A tear sheet is a one-page summary document that contains key financial information about a company, including an overview of the company, leadership, and services. Also known as a “fact sheet”, the name “tear sheet” comes from an old practice where stockbrokers would tear a sheet out of their summary books to give to prospective investors as a stock recommendation.
Venture capitalists create tear sheets about each of their portfolio companies and send them to their limited partners (LPs) on a quarterly or monthly basis to help them understand investment performance.
How to create a tear sheet
LPs want a tear sheet with basic information to help them run scenarios and figure out what the top deals are. The easiest way to get started is to build from an example of a tear sheet or to use a tear sheet template.
Tear sheet example
We’ve created an example tear sheet you can download to give you a sense of what LPs expect.
Carta’s tear sheet example includes:
An overview of the company
History of investments
Financials (revenue, cash burn, balance sheet, liabilities, etc.)
A section for your own commentary
Download an example tear sheet
Keep in mind that you don’t need every field we’ve included. In fact, you may want to pare down the information in the beginning and add more over time. If you’re a Carta fund administration client who subscribes to our Portfolio Insights feature, we’ll create customized quarterly tear sheets for your investments.
Tear sheet tips
We talked to Catherine Chen, a partner at Lightspeed Venture Partners, to get advice for putting together a tear sheet.
Make your tear sheet scalable
Chen says it’s important to make sure your tear sheets are scalable. (Remember: you’ll have to create one tear sheet about each of your portfolio companies every month or quarter, which takes time.) “You don’t want to have to manually enter everything,” she explains.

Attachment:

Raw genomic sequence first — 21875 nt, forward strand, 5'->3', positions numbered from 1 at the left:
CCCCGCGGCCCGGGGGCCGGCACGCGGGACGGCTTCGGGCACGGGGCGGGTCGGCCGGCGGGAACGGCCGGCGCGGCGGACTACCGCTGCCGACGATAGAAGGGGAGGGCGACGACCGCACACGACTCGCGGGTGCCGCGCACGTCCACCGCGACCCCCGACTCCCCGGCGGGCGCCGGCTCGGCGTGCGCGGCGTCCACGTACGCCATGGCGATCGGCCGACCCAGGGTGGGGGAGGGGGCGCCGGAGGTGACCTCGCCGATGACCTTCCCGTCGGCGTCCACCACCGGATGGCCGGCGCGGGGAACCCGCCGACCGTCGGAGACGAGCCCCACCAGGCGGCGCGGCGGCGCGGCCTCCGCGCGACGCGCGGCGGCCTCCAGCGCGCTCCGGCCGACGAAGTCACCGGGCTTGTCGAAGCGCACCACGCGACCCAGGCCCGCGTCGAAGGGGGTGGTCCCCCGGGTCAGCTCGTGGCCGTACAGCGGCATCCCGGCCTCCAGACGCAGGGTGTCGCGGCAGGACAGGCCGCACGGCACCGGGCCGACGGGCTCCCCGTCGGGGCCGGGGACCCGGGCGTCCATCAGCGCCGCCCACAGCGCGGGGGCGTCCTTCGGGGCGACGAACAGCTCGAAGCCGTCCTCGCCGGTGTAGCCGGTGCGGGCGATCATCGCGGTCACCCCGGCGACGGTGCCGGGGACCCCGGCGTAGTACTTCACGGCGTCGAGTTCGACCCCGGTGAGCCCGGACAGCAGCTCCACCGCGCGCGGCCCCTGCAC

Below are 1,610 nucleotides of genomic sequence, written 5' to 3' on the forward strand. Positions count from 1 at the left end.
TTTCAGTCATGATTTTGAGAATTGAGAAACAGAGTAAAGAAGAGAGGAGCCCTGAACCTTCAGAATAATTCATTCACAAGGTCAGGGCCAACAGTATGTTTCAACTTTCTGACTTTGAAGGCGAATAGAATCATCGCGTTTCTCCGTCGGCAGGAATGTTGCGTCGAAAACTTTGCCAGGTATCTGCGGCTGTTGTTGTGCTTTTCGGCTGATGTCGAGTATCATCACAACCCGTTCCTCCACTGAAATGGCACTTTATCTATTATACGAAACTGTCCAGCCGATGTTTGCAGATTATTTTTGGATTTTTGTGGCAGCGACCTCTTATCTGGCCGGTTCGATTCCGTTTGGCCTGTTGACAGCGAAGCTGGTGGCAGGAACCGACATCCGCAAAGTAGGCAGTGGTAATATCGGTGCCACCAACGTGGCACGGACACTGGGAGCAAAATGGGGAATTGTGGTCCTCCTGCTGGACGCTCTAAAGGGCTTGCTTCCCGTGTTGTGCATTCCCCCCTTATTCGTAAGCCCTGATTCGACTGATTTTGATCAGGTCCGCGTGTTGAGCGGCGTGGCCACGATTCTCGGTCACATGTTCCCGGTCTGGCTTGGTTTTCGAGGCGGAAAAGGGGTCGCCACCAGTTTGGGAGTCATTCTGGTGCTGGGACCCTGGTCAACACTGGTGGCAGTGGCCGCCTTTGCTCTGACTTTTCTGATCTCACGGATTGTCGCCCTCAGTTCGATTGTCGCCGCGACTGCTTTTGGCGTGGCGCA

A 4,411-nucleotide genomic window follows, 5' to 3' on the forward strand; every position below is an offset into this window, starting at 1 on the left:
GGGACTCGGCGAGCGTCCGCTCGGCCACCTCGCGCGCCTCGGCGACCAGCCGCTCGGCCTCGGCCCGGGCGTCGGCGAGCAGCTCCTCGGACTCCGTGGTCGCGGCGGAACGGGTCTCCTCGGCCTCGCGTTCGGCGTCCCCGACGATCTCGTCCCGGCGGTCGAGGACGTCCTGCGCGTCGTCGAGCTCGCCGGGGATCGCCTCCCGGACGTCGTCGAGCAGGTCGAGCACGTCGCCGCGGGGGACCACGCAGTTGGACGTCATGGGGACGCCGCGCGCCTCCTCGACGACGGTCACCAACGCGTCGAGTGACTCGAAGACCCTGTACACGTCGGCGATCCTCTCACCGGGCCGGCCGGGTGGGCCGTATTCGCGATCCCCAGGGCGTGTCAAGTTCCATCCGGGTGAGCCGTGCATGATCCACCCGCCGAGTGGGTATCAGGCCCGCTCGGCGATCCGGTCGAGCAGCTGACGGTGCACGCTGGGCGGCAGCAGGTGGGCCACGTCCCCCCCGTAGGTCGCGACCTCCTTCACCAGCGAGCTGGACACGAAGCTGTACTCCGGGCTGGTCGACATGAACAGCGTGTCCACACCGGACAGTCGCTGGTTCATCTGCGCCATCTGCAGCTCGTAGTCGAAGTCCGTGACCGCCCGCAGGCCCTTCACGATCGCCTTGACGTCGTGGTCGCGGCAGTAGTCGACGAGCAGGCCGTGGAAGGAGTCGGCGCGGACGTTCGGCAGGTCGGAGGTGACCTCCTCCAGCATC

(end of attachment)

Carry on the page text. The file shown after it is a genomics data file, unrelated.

To save time, Chen recommends starting small. Begin by offering the basic data you think your LPs want to see. “You don’t want to start with open floodgates that give them too much information upfront,” she says.
Finally, gather feedback from your LPs and make the necessary changes. “It’s easier to add later on than it is to delete.” Chen says. So start with a basic tear sheet, and build up over time. Certain industries in your investment strategy might have specialized KPIs and benchmarks, or some of your LPs might request data related to their ESG commitments or market capitalization.
Have additional questions? Reach out to learn more about fund administration at Carta. If you’re already a Carta fund admin client, you can request a demo of our Portfolio Insights feature.
DISCLOSURE: This communication is on behalf of eShares Inc., d/b/a Carta Inc. (“Carta”). This communication is for informational purposes only, and contains general information only. Carta is not, by means of this communication, rendering accounting, business, financial, investment, legal, tax, or other professional advice or services. This publication is not a substitute for such professional advice or services nor should it be used as a basis for any decision or action that may affect your business or interests. Before making any decision or taking any action that may affect your business or interests, you should consult a qualified professional advisor. This communication is not intended as a recommendation, offer or solicitation for the purchase or sale of any security. Carta does not assume any liability for reliance on the information provided herein.
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